Tribeca 2011: THE TROLL HUNTER Review
Trolls. They're big. They're dumb. They eat rocks. And - as it turns out - they are not just a fairy tale creation.
Thomas, Kalle and Johanna are a trio of student film makers striking out to the remote parts of Norway on assignment. Their task: Find and question the illegal poacher roaming the region taking down bears - a closely regulated animal population - as he goes. With the help of local hunters they track the man down, a solitary soul named Hans who roams the countryside in his battered landrover and pungent trailer. But once they finally get Hans to talk what they find is not at all what they expect.
Because, you see, while Hans is indeed a hunter - and one who works resolutely off the books - bears are not his quarry. No, the bears are a cover up. Hans' real targets are trolls. Real trolls. Enormous brutes who roam the forests and mountains of the far north of Norway, their existence carefully covered up by a secret government agency. When the trolls break out of their assigned areas it is Hans' task to hunt them down, using his specialized weaponry - a giant UV flashlight, basically, which produces simulated sunlight strong enough to turn the beasts to stone or cause them to explode depending on the troll variety - to neutralize the threat.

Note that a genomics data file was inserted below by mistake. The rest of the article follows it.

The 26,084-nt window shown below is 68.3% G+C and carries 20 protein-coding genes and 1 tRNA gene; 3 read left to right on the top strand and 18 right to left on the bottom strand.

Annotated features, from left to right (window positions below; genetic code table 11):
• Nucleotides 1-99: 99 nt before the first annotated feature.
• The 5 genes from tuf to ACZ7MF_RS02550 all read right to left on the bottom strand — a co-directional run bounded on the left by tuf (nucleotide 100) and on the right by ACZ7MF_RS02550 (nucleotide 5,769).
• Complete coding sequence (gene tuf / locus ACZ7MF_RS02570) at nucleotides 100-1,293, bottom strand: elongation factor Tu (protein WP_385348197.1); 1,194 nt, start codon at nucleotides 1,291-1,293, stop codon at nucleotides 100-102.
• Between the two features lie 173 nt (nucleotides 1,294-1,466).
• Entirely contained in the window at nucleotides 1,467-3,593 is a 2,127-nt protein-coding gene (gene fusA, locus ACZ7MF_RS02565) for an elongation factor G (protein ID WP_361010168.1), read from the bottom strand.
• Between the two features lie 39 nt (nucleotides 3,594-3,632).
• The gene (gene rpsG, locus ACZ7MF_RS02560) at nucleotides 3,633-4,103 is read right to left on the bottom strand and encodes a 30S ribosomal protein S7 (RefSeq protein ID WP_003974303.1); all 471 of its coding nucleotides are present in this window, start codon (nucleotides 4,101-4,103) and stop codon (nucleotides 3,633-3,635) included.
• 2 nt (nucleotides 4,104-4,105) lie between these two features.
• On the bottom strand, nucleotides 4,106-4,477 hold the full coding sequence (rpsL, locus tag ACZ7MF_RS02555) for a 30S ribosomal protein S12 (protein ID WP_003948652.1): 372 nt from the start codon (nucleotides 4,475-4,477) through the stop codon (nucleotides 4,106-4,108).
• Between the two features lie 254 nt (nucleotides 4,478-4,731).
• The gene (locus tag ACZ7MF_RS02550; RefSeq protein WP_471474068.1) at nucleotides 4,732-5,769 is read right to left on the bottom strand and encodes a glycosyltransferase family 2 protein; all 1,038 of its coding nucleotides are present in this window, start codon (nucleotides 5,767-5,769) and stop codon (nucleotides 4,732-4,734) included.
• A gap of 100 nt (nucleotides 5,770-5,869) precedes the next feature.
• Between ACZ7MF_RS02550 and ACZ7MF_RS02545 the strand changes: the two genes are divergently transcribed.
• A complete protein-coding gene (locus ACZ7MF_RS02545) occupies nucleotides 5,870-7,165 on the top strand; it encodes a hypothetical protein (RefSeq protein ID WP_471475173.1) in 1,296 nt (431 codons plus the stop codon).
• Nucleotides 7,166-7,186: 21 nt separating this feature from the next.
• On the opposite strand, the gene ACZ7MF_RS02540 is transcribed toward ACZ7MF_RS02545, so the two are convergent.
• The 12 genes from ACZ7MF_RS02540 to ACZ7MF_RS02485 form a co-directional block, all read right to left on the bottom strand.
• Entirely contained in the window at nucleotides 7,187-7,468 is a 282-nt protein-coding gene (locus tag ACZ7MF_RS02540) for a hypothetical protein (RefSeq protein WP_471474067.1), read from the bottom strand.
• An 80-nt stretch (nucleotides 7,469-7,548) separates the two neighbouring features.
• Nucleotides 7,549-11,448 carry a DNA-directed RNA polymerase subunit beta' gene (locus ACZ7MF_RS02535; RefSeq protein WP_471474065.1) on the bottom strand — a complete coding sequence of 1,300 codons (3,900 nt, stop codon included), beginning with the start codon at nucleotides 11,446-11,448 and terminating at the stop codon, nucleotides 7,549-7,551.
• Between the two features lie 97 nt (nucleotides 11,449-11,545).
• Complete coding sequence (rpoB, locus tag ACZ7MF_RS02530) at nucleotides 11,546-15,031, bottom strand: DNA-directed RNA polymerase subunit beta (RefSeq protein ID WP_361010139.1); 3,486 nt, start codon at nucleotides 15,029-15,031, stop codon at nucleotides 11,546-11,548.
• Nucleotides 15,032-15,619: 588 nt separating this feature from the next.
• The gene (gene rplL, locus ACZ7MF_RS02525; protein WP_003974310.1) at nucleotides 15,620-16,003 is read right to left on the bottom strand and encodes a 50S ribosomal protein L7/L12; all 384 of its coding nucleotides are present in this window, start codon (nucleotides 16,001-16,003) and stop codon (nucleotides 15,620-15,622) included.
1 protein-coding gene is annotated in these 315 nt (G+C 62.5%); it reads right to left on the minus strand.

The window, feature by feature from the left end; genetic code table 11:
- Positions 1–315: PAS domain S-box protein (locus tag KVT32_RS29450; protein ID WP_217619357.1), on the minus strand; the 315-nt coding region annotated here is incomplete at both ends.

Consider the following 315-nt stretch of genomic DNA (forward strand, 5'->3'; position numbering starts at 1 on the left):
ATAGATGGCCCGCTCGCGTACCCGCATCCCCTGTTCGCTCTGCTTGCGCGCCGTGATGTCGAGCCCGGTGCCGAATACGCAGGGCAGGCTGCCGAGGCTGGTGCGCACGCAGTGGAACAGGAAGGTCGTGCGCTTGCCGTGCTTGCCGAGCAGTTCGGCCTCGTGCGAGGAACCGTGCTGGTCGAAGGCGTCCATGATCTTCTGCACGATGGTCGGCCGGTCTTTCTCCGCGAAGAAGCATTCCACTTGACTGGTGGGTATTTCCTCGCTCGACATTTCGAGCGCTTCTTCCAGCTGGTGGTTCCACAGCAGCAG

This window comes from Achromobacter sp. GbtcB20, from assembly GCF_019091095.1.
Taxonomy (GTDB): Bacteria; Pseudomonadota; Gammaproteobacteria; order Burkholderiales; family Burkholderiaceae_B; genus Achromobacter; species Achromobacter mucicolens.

It's a hard job. A brutal one, even. One that demands incredible hours, constant danger, and coating oneself with 'concentrated troll stench' every night, to avoid detection. And with an increase in troll activity forcing Hans out into the field night after night with no additional compensation he's just flat out sick of it. And so he welcomes the students along to blow the lid off of the whole thing.
Shot in a documentary style, The Troll Hunter is a wry, straight faced creature comedy. While recognizing that the audience wants trolls - and delivering plenty of them - the heart of the piece is really the dry cynicism of Hans balanced against the naive optimism of student leader Thomas. Structured as a basic road movie - something has driven the troll population out of one mountain highland, wreaking havoc elsewhere and the group must discover what - director Andre Ovredal neatly balances tributes to classic fairy tales, with understated character work, some sly running gags - the riff on trolls being able to smell the blood of Christian men is a good one that pays off a few times - and hugely impressive special effects with the trolls themselves.
As for the actual trolls, there are plenty. Designs are based directly on the early Norwegian folk tales - so much so that those familiar with the classics should find the beasts immediately familiar - and the creature animation and integration with the live action footage - all of it done in house - is pretty much flawless.
The Troll Hunter makes for an interesting counterpoint to similarly styles Hollywood films like Cloverfield. Where the US approach is to make everything bigger and more epic - the destruction is global and the creature unmissable - the charm of The Troll Hunter is that while the creatures are big the scope of the story remains small. These events are hidden, we're being given a glimpse of a secret world from the perspective of a small, contained group of people. A surprisingly intimate creature feature, The Troll Hunter is great fun.
[The Troll Hunter was presented as a work in progress as a secret screening at Fantastic Fest 2010.]